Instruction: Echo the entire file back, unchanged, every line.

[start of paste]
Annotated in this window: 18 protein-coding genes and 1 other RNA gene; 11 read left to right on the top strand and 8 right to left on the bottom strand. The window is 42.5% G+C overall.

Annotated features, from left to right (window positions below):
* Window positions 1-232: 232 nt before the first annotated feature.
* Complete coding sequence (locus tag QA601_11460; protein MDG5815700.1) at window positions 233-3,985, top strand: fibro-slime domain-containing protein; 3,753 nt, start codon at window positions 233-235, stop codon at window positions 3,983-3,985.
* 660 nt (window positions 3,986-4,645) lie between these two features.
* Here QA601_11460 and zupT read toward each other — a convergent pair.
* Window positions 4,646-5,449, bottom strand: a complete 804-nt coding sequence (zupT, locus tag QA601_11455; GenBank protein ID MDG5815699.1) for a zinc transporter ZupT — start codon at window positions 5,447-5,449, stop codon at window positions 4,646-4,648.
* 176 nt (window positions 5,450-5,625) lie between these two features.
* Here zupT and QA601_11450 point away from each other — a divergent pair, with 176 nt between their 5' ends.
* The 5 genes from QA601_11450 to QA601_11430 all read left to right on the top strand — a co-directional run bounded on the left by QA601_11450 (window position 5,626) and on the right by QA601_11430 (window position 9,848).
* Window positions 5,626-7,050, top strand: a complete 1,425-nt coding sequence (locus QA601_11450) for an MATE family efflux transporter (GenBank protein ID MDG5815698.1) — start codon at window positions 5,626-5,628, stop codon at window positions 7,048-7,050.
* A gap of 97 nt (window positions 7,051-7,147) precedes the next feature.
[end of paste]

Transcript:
Annotated in this window: 18 protein-coding genes and 1 other RNA gene; 11 read left to right on the top strand and 8 right to left on the bottom strand. The window is 42.5% G+C overall.

Annotated features, from left to right (window positions below):
* Window positions 1-232: 232 nt before the first annotated feature.
* Complete coding sequence (locus tag QA601_11460; protein MDG5815700.1) at window positions 233-3,985, top strand: fibro-slime domain-containing protein; 3,753 nt, start codon at window positions 233-235, stop codon at window positions 3,983-3,985.
* 660 nt (window positions 3,986-4,645) lie between these two features.
* Here QA601_11460 and zupT read toward each other — a convergent pair.
* Window positions 4,646-5,449, bottom strand: a complete 804-nt coding sequence (zupT, locus tag QA601_11455; GenBank protein ID MDG5815699.1) for a zinc transporter ZupT — start codon at window positions 5,447-5,449, stop codon at window positions 4,646-4,648.
* 176 nt (window positions 5,450-5,625) lie between these two features.
* Here zupT and QA601_11450 point away from each other — a divergent pair, with 176 nt between their 5' ends.
* The 5 genes from QA601_11450 to QA601_11430 all read left to right on the top strand — a co-directional run bounded on the left by QA601_11450 (window position 5,626) and on the right by QA601_11430 (window position 9,848).
* Window positions 5,626-7,050, top strand: a complete 1,425-nt coding sequence (locus QA601_11450) for an MATE family efflux transporter (GenBank protein ID MDG5815698.1) — start codon at window positions 5,626-5,628, stop codon at window positions 7,048-7,050.
* A gap of 97 nt (window positions 7,051-7,147) precedes the next feature.